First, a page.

“Never tell people how to do things. Tell them what to do and they will surprise you with their ingenuity.”
— Gen. George Patton
While our experienced U.S.-based team, which includes a number of Haitian expats as well, has some great ideas regarding the how-to’s of development in general, the community members themselves know best about determining their own direction. We’ve also noted that the best leaders we have in the field are those chosen and trained by the community themselves. We provide guidance and grooming on our end as well, but have done well by encouraging our staff to mostly build up their own team and their own capacity.
As GSI’s focus grows (and along with it our programs, projects, and outreach of course), so has our need to not just engage the community but have them lead the initiatives themselves. This has meant starting by holding household interviews, staff meetings, and community forums to ask them what they think needs to be done and how best to go about it.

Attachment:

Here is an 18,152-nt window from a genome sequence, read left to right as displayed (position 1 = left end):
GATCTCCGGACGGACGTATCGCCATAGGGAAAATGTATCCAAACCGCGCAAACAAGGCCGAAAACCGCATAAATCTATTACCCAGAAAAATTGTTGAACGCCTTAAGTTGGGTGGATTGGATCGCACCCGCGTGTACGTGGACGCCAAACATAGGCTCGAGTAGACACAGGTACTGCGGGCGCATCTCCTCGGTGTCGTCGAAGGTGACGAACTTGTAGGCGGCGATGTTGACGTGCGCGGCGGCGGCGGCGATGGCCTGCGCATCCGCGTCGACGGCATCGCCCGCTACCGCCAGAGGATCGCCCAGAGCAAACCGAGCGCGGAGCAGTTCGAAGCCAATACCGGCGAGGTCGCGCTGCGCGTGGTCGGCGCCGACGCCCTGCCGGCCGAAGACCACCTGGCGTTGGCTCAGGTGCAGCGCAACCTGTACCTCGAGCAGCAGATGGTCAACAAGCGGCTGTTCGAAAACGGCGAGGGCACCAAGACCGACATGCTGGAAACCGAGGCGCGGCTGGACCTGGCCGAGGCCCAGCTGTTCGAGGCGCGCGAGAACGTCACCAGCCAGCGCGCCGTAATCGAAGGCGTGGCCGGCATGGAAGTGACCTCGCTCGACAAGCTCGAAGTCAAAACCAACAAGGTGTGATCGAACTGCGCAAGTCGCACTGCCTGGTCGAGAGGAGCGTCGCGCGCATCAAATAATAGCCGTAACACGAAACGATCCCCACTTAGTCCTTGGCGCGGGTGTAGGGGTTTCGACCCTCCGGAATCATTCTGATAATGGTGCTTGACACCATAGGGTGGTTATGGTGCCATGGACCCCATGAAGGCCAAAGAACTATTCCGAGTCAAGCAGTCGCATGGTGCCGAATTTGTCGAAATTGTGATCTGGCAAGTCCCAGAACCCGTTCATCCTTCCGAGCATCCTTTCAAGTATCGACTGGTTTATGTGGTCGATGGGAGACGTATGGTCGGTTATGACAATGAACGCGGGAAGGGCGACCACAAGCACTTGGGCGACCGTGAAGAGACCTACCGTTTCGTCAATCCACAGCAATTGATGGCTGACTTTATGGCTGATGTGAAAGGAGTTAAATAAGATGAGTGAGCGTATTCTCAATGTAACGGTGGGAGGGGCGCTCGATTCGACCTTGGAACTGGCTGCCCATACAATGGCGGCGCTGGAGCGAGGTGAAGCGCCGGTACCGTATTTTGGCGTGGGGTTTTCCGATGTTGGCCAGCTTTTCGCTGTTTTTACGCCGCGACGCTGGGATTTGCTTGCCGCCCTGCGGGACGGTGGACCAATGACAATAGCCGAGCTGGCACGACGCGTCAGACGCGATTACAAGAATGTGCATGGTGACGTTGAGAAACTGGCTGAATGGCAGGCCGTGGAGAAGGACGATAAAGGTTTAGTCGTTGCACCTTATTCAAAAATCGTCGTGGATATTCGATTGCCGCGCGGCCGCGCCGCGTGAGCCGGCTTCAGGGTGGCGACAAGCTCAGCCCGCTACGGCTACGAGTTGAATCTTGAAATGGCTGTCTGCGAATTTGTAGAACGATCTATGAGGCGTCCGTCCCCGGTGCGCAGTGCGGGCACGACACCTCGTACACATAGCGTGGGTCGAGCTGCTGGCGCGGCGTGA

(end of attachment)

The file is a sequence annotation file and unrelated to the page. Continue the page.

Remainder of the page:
When working with both our staff and the community in the field, our consultants DO NOT seek to bring in largely American answers & resources and then unilaterally implement them. We’ve instead found it best to equip the nationals and collaborate with them on finding contextualized, sustainable, and reproducible solutions to development issues. We mostly see ourselves as the spark that helps to jumpstart opportunities that weren’t present before, then get out of the way as they develop their own solutions.
GSI will operate only in a way that is in alignment with our faith beliefs and is culturally, environmentally, communally, and ethically responsible. Our enduring aim is to equip and empower those we work alongside so as not to create dependency for we recognize the innate capacity of any hardworking community that has resolved to lift itself out of its inadequate living conditions with our assistance. We will support and work with the local people regardless of their age, religion, mental capacity, or social status.